A new study by the U.S. surgeon general calls alcohol abuse a public health crisis.
The report finds binge drinking costs billions of dollars in lost productivity, health care, and law enforcement.
Diane Riibe, interim executive director of Project Extra Mile in Omaha, says easy access to alcohol is a problem that needs to change.
“Essentially making alcohol less available, certainly not prohibition, but certainly less available in a way that’s appropriate and looks at public health impact as well as the public safety impact,” Riibe tells Nebraska Radio Network.
That means increasing taxes on alcohol, examining the hours and days of alcohol sales, and decreasing the density of places that sell alcohol.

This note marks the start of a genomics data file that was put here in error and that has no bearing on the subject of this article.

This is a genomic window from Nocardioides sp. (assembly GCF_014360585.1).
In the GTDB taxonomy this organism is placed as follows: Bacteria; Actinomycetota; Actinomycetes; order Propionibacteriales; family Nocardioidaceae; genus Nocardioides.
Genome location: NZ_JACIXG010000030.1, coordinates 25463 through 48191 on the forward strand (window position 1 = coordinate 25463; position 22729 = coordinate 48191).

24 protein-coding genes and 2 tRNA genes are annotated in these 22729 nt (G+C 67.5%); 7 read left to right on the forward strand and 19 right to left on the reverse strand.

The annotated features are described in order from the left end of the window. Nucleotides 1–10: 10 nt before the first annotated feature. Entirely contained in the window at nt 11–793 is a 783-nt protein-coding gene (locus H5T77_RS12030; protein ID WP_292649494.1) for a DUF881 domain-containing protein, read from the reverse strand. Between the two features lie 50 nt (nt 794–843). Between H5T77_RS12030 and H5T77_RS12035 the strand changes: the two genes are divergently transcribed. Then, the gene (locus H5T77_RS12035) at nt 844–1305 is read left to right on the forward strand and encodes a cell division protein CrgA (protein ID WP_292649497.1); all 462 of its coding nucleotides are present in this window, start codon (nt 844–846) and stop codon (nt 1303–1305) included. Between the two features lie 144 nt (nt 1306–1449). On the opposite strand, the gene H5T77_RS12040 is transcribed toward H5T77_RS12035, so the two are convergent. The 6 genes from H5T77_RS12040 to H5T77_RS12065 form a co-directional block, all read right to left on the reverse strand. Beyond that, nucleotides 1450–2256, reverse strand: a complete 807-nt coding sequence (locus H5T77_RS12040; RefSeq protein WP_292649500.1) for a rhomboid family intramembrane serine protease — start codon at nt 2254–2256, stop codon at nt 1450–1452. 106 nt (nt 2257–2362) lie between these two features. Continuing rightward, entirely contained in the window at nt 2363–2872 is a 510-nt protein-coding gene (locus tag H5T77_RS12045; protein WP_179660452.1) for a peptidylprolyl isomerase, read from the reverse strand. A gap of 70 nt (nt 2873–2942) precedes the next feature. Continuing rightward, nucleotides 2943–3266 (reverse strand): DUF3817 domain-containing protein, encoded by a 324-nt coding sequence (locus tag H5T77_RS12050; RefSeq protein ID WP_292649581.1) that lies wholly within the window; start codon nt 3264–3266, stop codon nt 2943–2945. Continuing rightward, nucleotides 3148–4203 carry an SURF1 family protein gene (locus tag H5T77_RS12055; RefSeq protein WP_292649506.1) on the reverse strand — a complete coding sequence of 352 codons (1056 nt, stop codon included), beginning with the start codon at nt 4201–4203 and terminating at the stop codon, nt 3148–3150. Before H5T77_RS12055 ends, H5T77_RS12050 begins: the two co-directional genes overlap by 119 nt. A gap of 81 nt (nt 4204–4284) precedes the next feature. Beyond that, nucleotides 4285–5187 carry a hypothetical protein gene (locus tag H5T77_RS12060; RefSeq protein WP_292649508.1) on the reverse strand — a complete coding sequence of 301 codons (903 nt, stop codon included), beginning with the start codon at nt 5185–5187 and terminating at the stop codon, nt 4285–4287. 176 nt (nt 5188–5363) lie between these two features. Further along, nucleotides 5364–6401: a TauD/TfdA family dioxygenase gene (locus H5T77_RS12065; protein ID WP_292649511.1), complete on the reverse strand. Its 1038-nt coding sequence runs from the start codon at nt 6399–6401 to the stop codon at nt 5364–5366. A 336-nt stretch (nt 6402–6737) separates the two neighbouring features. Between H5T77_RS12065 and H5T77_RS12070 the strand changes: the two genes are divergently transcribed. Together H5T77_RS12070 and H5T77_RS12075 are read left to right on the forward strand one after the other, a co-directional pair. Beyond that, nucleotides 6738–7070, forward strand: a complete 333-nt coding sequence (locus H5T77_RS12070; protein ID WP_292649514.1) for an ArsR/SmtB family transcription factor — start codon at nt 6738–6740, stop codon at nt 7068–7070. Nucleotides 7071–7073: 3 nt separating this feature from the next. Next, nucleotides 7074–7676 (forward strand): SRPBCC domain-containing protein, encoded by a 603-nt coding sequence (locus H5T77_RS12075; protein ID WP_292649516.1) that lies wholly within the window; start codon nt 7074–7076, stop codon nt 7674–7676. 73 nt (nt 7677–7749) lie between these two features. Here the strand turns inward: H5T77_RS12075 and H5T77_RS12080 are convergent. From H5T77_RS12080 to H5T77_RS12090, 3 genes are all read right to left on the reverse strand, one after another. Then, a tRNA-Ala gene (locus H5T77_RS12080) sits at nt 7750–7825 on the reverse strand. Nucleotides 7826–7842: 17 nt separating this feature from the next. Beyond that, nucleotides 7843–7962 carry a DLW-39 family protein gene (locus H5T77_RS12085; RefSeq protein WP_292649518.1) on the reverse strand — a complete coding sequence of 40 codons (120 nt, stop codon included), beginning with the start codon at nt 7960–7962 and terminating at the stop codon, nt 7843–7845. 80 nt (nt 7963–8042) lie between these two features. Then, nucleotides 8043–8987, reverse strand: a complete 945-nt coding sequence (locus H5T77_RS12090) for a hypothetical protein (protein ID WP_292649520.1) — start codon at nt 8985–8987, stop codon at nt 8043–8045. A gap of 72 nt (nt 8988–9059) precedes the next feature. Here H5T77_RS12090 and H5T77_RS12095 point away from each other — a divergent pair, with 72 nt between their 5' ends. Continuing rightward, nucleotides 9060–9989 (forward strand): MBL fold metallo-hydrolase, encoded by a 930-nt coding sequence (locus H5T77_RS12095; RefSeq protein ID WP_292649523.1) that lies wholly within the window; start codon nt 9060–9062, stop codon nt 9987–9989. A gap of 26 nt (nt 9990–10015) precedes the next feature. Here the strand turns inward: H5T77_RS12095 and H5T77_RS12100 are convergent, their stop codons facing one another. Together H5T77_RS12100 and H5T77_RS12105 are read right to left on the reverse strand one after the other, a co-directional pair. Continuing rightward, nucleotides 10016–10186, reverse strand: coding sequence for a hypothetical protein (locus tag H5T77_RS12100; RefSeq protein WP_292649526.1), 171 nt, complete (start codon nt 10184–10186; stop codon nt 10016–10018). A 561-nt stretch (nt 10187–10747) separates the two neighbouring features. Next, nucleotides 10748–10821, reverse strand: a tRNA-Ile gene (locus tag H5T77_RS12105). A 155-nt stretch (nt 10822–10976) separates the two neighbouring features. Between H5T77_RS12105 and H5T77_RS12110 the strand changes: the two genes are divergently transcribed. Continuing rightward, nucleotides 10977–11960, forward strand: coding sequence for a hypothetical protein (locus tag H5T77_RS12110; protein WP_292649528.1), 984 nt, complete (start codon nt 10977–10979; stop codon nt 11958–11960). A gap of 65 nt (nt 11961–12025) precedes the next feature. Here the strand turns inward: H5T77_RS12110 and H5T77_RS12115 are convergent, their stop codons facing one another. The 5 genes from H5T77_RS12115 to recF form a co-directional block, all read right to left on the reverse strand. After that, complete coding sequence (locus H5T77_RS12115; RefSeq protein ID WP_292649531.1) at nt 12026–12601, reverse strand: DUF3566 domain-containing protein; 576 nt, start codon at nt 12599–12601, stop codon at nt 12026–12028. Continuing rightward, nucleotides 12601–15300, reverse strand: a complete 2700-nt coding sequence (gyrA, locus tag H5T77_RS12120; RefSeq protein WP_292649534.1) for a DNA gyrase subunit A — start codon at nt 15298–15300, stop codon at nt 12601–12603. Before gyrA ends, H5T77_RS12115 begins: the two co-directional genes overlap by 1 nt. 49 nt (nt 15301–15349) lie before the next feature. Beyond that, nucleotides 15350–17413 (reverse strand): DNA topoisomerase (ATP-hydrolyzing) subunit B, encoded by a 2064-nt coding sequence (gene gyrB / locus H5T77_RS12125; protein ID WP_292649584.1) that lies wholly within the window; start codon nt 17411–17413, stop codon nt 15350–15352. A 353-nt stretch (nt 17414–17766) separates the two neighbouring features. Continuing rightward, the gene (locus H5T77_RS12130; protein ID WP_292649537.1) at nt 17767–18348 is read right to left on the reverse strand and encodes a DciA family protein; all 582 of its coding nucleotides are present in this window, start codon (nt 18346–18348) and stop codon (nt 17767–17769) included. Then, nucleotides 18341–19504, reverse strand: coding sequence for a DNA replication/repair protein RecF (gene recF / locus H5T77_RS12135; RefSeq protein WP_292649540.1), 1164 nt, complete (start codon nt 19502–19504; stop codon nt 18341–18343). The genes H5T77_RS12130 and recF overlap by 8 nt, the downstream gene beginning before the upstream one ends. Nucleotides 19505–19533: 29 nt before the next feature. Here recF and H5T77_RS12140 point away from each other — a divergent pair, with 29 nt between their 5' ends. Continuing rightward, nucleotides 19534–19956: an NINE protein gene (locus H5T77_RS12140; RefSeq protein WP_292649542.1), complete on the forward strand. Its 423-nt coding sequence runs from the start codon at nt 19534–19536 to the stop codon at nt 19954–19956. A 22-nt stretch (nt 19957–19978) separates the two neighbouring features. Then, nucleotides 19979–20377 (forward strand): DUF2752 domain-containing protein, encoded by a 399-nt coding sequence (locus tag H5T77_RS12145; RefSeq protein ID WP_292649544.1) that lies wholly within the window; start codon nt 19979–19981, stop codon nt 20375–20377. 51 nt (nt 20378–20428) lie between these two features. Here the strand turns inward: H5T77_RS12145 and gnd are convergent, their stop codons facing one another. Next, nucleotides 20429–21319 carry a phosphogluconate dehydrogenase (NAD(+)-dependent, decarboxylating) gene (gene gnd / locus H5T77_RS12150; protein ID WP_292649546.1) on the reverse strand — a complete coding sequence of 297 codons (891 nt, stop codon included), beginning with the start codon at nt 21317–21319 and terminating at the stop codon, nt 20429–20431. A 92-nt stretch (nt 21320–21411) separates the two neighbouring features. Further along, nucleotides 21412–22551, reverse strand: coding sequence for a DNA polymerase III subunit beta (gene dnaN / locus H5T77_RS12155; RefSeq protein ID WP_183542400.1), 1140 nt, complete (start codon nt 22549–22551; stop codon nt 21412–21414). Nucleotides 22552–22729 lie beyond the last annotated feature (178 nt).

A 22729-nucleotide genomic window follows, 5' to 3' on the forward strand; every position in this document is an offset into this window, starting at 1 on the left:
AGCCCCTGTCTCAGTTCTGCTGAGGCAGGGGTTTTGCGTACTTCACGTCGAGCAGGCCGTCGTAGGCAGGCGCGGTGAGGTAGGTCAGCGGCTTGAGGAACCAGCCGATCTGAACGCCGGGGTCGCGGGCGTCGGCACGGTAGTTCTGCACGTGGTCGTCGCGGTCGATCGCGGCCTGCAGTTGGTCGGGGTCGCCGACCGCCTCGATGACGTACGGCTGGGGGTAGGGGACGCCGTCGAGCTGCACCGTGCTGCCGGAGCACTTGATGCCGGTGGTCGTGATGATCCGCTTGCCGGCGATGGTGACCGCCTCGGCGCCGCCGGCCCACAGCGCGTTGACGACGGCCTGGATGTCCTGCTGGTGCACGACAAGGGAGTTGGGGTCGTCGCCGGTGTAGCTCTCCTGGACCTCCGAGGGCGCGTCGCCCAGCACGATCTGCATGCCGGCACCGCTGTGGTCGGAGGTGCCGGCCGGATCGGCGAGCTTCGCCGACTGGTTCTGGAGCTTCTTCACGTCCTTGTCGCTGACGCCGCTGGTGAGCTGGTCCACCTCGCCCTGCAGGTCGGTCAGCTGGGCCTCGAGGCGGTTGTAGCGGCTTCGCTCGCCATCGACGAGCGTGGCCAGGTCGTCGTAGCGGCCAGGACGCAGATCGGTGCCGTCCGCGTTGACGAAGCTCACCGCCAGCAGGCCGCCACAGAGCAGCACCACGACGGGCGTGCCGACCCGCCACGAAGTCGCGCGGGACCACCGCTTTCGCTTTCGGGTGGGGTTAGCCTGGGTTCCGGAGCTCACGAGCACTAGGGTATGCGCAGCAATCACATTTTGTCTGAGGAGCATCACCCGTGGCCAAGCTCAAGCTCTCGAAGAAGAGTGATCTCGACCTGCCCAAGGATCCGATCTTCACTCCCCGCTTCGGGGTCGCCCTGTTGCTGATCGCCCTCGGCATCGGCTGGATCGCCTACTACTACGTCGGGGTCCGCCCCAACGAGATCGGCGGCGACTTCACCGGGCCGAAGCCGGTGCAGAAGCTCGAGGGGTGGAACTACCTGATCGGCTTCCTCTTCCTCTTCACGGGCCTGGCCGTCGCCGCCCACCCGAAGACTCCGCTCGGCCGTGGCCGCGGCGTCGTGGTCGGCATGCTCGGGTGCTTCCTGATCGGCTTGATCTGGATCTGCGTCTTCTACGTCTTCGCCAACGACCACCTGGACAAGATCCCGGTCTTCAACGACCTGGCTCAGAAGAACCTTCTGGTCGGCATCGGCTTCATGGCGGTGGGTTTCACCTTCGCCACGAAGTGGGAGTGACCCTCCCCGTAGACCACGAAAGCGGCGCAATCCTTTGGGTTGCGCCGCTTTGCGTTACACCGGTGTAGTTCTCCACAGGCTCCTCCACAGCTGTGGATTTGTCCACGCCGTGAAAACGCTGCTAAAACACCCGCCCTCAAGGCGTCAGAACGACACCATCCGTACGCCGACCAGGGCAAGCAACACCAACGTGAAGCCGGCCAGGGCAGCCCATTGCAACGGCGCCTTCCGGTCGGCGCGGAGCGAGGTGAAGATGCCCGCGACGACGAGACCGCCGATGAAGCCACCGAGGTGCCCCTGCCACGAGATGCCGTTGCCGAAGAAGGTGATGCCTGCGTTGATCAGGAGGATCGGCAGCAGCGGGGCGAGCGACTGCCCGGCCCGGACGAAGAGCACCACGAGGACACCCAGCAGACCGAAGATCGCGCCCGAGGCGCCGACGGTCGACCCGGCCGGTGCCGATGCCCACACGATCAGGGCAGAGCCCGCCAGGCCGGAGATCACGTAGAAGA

“So it really is wise and incumbent upon communities and states to look at how they place those outlets,” Riibe says. “Certainly it’s not going to get rid of those, but it’s going to increase the likelihood that public health and safety would be of importance.”
While DUI deaths are a well-known problem, Riibe says binge drinking causes a lot of harm, especially for teens and young adults.
“We say, ‘Well, at least they’re drinking someplace. They have a safe ride home.’ That is just absolutely missing the mark,” Riibe says. “There are so many sexual assaults – either perpetrators or victims – in those moments. Certainly, poor school behavior, assaults, all sorts of negative harm that happens.”
A recent report by the Nebraska Department of Health and Human Services found 20.3 percent of Nebraska adults reported binge drinking during a 30 day period in 2014, which is above the national average. At the same time, Nebraska high school students reported lower binge drinking rates than their national counterparts.